Breed Spotlight – Feel free to share

For the last while, the staff at Snelgrove Veterinary Services in Brampton has been sharing their Breed Spotlights with breeds that we have had the pleasure of sharing our lives with. Now is the time to share your opinion of different breeds of dogs. We are asking all who read this blog to pitch in and share their Breed Spotlight.

It’s easy, write a story about a dog you have shared your life with and the experiences you had with them and then email it to us at Don’t forget to attach a picture or two or three.

Even if it’s about a breed we have already written about, we would love to hear your version.

Adopting a Special Needs Pet

emma-johnnie (2)

Usually when people consider getting a dog or a cat, they automatically think puppy or kitten. Our logic is usually due to the fact that we feel that they can be trained or raised the way we want them to be. But for many people a special needs pet may be more appropriate. Sometimes we don’t have time in our life to raise and train a puppy, then an elderly pet may be the way to go. We may have a sedentary lifestyle that would be better suited to a quieter pet. We may have lots of time on our hands and would love the challenge of a rambunctious, untrained youngster. Or we may just feel the need to help a pet that no one else wants. Whatever the reason may be, consider a special needs pet.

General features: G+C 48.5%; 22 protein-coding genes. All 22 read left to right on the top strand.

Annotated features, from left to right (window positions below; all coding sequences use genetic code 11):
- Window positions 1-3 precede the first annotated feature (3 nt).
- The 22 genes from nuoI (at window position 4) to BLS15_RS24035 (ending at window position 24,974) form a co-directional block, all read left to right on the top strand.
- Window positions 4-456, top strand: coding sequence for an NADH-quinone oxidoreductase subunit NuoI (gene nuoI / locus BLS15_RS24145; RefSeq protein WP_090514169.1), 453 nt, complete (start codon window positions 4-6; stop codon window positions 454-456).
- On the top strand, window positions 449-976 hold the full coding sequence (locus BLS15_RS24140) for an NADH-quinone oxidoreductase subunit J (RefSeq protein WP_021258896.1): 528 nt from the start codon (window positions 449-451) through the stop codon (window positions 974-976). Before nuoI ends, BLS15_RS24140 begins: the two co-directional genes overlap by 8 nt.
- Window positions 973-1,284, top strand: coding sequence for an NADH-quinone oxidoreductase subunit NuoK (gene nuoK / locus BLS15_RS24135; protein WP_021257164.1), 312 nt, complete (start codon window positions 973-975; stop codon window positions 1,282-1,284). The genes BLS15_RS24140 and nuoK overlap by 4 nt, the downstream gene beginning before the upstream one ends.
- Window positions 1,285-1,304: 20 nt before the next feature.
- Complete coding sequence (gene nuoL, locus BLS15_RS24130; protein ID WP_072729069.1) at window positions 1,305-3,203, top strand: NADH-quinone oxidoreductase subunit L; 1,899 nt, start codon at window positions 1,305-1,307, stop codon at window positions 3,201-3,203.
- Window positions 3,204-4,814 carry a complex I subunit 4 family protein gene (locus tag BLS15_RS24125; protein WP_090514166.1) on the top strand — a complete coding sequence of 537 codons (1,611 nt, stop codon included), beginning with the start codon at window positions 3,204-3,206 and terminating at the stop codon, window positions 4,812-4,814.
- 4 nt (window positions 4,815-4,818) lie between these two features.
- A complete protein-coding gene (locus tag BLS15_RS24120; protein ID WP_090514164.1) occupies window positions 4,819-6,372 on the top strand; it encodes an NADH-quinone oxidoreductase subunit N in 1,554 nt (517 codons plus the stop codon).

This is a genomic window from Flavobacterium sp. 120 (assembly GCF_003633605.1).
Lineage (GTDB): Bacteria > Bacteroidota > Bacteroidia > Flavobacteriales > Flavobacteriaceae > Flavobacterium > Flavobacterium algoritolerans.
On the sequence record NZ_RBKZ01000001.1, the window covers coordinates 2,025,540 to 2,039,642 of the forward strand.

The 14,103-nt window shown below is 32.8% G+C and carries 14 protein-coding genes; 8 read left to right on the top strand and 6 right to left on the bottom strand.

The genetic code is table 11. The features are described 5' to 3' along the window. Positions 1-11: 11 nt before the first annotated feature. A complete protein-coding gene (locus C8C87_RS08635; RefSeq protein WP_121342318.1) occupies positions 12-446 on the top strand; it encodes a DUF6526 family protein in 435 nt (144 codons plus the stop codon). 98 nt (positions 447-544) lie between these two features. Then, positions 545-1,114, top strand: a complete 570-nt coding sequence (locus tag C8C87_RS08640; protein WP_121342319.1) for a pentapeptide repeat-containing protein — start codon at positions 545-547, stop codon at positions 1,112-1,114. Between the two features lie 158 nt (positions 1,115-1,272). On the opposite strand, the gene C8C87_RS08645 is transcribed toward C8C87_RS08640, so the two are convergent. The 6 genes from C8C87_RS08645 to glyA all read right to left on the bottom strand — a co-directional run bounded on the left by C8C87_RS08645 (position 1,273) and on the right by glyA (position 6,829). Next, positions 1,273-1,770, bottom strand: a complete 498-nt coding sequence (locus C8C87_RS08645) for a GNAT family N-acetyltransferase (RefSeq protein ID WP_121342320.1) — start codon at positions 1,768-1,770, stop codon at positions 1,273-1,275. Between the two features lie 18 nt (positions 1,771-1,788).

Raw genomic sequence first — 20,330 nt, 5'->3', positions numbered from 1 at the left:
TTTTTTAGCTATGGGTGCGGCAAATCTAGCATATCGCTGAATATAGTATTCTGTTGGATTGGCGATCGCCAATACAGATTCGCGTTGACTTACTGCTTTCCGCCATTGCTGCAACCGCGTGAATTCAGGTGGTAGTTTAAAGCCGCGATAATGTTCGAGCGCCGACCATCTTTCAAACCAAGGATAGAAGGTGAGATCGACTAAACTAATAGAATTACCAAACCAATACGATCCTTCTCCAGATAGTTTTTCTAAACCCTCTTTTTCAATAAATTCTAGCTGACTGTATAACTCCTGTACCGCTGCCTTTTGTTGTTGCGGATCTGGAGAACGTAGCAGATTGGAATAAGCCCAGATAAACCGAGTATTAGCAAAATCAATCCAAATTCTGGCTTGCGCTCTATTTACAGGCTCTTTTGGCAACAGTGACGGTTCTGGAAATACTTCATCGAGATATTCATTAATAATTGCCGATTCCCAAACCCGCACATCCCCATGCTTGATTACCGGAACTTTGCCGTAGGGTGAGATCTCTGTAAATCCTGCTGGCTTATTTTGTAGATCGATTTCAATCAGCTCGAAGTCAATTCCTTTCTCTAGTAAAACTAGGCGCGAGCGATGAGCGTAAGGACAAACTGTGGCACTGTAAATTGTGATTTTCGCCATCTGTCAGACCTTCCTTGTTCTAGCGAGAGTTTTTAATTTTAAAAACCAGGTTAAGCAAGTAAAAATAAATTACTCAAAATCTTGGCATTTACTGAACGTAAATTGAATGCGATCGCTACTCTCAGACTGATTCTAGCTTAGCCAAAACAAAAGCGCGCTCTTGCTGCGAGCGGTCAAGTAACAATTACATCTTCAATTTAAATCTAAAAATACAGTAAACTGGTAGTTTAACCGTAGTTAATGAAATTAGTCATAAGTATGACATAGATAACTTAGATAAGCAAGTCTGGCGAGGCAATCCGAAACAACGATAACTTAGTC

Special needs pets can be some of the most heart-warming, satisfying pets that we may ever have. Special needs pets come in many shapes and sizes. They end up in animal shelters primarily due to illness, injury or behavior. They can vary from the young, to the elderly and anywhere in between.

There are many older pets just waiting in animal shelters for that special home to live out the rest of their days. Many of these animals have found their way into shelters due to deaths in the family, or other special circumstances. These are pets that are typically house trained, well-behaved and lonely. To have spent most of their life with someone who loved them and then have to go live in a cage, is utterly heart-breaking.